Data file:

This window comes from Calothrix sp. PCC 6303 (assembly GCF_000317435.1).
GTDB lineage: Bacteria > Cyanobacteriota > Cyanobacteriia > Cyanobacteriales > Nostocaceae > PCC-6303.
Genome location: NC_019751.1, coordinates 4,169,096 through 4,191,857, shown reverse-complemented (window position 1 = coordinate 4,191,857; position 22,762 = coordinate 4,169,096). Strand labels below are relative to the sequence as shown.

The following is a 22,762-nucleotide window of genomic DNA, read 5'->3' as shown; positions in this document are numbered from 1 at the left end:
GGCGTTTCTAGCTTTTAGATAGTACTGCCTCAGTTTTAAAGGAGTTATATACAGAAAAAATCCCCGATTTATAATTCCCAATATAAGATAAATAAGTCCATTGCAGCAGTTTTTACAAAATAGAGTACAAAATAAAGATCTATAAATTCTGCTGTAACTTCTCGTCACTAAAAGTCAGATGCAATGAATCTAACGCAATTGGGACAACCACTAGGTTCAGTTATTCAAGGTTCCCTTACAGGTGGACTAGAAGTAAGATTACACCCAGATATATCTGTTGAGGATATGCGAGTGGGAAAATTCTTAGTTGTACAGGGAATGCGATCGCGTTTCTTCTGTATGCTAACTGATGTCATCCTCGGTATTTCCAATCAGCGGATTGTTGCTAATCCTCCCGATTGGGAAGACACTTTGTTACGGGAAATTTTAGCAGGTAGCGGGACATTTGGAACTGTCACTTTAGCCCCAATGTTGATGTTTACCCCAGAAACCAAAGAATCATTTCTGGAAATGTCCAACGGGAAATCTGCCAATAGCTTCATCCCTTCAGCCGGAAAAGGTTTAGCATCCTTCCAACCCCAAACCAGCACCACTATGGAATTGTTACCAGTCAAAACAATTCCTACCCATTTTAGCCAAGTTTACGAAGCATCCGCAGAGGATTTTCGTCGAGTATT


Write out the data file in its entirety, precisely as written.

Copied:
This window comes from Calothrix sp. PCC 6303 (assembly GCF_000317435.1).
GTDB lineage: Bacteria > Cyanobacteriota > Cyanobacteriia > Cyanobacteriales > Nostocaceae > PCC-6303.
Genome location: NC_019751.1, coordinates 4,169,096 through 4,191,857, shown reverse-complemented (window position 1 = coordinate 4,191,857; position 22,762 = coordinate 4,169,096). Strand labels below are relative to the sequence as shown.

The following is a 22,762-nucleotide window of genomic DNA, read 5'->3' as shown; positions in this document are numbered from 1 at the left end:
GGCGTTTCTAGCTTTTAGATAGTACTGCCTCAGTTTTAAAGGAGTTATATACAGAAAAAATCCCCGATTTATAATTCCCAATATAAGATAAATAAGTCCATTGCAGCAGTTTTTACAAAATAGAGTACAAAATAAAGATCTATAAATTCTGCTGTAACTTCTCGTCACTAAAAGTCAGATGCAATGAATCTAACGCAATTGGGACAACCACTAGGTTCAGTTATTCAAGGTTCCCTTACAGGTGGACTAGAAGTAAGATTACACCCAGATATATCTGTTGAGGATATGCGAGTGGGAAAATTCTTAGTTGTACAGGGAATGCGATCGCGTTTCTTCTGTATGCTAACTGATGTCATCCTCGGTATTTCCAATCAGCGGATTGTTGCTAATCCTCCCGATTGGGAAGACACTTTGTTACGGGAAATTTTAGCAGGTAGCGGGACATTTGGAACTGTCACTTTAGCCCCAATGTTGATGTTTACCCCAGAAACCAAAGAATCATTTCTGGAAATGTCCAACGGGAAATCTGCCAATAGCTTCATCCCTTCAGCCGGAAAAGGTTTAGCATCCTTCCAACCCCAAACCAGCACCACTATGGAATTGTTACCAGTCAAAACAATTCCTACCCATTTTAGCCAAGTTTACGAAGCATCCGCAGAGGATTTTCGTCGAGTATT